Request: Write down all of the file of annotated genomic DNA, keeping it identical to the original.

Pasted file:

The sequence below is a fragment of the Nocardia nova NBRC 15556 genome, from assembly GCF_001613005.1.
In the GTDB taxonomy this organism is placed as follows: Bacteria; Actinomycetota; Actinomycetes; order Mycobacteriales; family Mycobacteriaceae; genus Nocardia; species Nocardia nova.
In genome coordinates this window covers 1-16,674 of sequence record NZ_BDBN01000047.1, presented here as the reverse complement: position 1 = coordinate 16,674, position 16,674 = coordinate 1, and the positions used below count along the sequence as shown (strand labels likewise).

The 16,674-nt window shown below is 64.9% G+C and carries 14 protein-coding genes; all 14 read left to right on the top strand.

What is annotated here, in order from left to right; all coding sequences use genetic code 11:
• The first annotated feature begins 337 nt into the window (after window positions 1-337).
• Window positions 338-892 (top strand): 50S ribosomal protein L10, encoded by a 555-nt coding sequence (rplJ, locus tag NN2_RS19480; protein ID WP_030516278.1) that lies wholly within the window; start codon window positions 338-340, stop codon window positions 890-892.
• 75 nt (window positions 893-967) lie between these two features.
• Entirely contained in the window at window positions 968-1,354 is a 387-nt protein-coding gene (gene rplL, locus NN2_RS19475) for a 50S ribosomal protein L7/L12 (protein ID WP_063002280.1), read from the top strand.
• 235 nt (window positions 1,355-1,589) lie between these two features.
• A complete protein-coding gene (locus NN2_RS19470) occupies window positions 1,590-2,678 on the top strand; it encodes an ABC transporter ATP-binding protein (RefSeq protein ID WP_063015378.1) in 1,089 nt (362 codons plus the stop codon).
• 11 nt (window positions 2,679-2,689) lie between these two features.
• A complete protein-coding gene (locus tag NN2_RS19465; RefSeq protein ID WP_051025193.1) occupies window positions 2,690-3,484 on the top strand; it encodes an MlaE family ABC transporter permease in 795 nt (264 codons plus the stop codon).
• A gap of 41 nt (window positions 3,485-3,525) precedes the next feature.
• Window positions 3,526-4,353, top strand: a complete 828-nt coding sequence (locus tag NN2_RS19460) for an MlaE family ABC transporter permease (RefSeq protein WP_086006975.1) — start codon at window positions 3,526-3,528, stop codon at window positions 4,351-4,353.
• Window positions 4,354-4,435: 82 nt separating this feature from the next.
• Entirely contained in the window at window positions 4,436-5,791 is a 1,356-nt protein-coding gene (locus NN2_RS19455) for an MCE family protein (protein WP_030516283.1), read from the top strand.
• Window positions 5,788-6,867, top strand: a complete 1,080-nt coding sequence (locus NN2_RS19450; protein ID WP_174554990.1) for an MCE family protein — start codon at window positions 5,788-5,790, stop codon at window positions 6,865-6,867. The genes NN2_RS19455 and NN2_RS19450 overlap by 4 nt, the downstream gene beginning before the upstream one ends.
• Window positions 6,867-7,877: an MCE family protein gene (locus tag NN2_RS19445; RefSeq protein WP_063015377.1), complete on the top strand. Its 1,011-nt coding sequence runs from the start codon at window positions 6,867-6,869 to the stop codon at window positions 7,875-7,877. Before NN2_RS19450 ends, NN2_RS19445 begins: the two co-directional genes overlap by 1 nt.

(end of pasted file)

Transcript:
The sequence below is a fragment of the Nocardia nova NBRC 15556 genome, from assembly GCF_001613005.1.
In the GTDB taxonomy this organism is placed as follows: Bacteria; Actinomycetota; Actinomycetes; order Mycobacteriales; family Mycobacteriaceae; genus Nocardia; species Nocardia nova.
In genome coordinates this window covers 1-16,674 of sequence record NZ_BDBN01000047.1, presented here as the reverse complement: position 1 = coordinate 16,674, position 16,674 = coordinate 1, and the positions used below count along the sequence as shown (strand labels likewise).

The 16,674-nt window shown below is 64.9% G+C and carries 14 protein-coding genes; all 14 read left to right on the top strand.

What is annotated here, in order from left to right; all coding sequences use genetic code 11:
• The first annotated feature begins 337 nt into the window (after window positions 1-337).
• Window positions 338-892 (top strand): 50S ribosomal protein L10, encoded by a 555-nt coding sequence (rplJ, locus tag NN2_RS19480; protein ID WP_030516278.1) that lies wholly within the window; start codon window positions 338-340, stop codon window positions 890-892.
• 75 nt (window positions 893-967) lie between these two features.
• Entirely contained in the window at window positions 968-1,354 is a 387-nt protein-coding gene (gene rplL, locus NN2_RS19475) for a 50S ribosomal protein L7/L12 (protein ID WP_063002280.1), read from the top strand.
• 235 nt (window positions 1,355-1,589) lie between these two features.
• A complete protein-coding gene (locus NN2_RS19470) occupies window positions 1,590-2,678 on the top strand; it encodes an ABC transporter ATP-binding protein (RefSeq protein ID WP_063015378.1) in 1,089 nt (362 codons plus the stop codon).
• 11 nt (window positions 2,679-2,689) lie between these two features.
• A complete protein-coding gene (locus tag NN2_RS19465; RefSeq protein ID WP_051025193.1) occupies window positions 2,690-3,484 on the top strand; it encodes an MlaE family ABC transporter permease in 795 nt (264 codons plus the stop codon).
• A gap of 41 nt (window positions 3,485-3,525) precedes the next feature.
• Window positions 3,526-4,353, top strand: a complete 828-nt coding sequence (locus tag NN2_RS19460) for an MlaE family ABC transporter permease (RefSeq protein WP_086006975.1) — start codon at window positions 3,526-3,528, stop codon at window positions 4,351-4,353.
• Window positions 4,354-4,435: 82 nt separating this feature from the next.
• Entirely contained in the window at window positions 4,436-5,791 is a 1,356-nt protein-coding gene (locus NN2_RS19455) for an MCE family protein (protein WP_030516283.1), read from the top strand.
• Window positions 5,788-6,867, top strand: a complete 1,080-nt coding sequence (locus NN2_RS19450; protein ID WP_174554990.1) for an MCE family protein — start codon at window positions 5,788-5,790, stop codon at window positions 6,865-6,867. The genes NN2_RS19455 and NN2_RS19450 overlap by 4 nt, the downstream gene beginning before the upstream one ends.
• Window positions 6,867-7,877: an MCE family protein gene (locus tag NN2_RS19445; RefSeq protein WP_063015377.1), complete on the top strand. Its 1,011-nt coding sequence runs from the start codon at window positions 6,867-6,869 to the stop codon at window positions 7,875-7,877. Before NN2_RS19450 ends, NN2_RS19445 begins: the two co-directional genes overlap by 1 nt.